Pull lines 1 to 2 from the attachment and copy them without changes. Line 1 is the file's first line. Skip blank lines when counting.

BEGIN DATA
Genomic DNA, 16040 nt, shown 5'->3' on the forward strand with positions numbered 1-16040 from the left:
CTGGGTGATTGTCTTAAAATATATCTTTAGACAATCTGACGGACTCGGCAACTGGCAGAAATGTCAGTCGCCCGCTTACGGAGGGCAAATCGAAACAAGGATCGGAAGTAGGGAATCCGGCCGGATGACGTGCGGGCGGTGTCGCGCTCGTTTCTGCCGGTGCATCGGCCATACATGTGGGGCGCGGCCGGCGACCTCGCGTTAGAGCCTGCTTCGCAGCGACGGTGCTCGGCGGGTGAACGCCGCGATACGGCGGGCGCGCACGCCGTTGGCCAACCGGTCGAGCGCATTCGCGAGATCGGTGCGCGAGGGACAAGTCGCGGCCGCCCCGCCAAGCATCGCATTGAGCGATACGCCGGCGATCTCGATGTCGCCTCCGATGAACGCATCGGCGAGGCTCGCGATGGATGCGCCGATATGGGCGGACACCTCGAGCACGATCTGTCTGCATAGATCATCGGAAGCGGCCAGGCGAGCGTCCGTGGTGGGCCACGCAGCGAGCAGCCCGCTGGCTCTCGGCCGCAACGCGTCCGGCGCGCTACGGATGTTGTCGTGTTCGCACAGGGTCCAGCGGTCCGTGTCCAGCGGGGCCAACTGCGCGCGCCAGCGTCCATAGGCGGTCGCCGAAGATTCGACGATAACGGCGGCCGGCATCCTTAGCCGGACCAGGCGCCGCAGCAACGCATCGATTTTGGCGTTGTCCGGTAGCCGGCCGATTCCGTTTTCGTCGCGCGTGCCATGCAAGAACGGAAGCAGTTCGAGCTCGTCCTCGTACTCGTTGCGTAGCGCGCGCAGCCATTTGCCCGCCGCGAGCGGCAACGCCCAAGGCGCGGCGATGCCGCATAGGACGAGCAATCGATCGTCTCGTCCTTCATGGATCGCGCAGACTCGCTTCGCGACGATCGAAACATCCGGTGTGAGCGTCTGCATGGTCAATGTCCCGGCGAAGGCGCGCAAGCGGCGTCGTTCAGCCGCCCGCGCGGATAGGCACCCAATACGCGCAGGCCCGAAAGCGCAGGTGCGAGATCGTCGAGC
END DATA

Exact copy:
Genomic DNA, 16040 nt, shown 5'->3' on the forward strand with positions numbered 1-16040 from the left:
CTGGGTGATTGTCTTAAAATATATCTTTAGACAATCTGACGGACTCGGCAACTGGCAGAAATGTCAGTCGCCCGCTTACGGAGGGCAAATCGAAACAAGGATCGGAAGTAGGGAATCCGGCCGGATGACGTGCGGGCGGTGTCGCGCTCGTTTCTGCCGGTGCATCGGCCATACATGTGGGGCGCGGCCGGCGACCTCGCGTTAGAGCCTGCTTCGCAGCGACGGTGCTCGGCGGGTGAACGCCGCGATACGGCGGGCGCGCACGCCGTTGGCCAACCGGTCGAGCGCATTCGCGAGATCGGTGCGCGAGGGACAAGTCGCGGCCGCCCCGCCAAGCATCGCATTGAGCGATACGCCGGCGATCTCGATGTCGCCTCCGATGAACGCATCGGCGAGGCTCGCGATGGATGCGCCGATATGGGCGGACACCTCGAGCACGATCTGTCTGCATAGATCATCGGAAGCGGCCAGGCGAGCGTCCGTGGTGGGCCACGCAGCGAGCAGCCCGCTGGCTCTCGGCCGCAACGCGTCCGGCGCGCTACGGATGTTGTCGTGTTCGCACAGGGTCCAGCGGTCCGTGTCCAGCGGGGCCAACTGCGCGCGCCAGCGTCCATAGGCGGTCGCCGAAGATTCGACGATAACGGCGGCCGGCATCCTTAGCCGGACCAGGCGCCGCAGCAACGCATCGATTTTGGCGTTGTCCGGTAGCCGGCCGATTCCGTTTTCGTCGCGCGTGCCATGCAAGAACGGAAGCAGTTCGAGCTCGTCCTCGTACTCGTTGCGTAGCGCGCGCAGCCATTTGCCCGCCGCGAGCGGCAACGCCCAAGGCGCGGCGATGCCGCATAGGACGAGCAATCGATCGTCTCGTCCTTCATGGATCGCGCAGACTCGCTTCGCGACGATCGAAACATCCGGTGTGAGCGTCTGCATGGTCAATGTCCCGGCGAAGGCGCGCAAGCGGCGTCGTTCAGCCGCCCGCGCGGATAGGCACCCAATACGCGCAGGCCCGAAAGCGCAGGTGCGAGATCGTCGAGC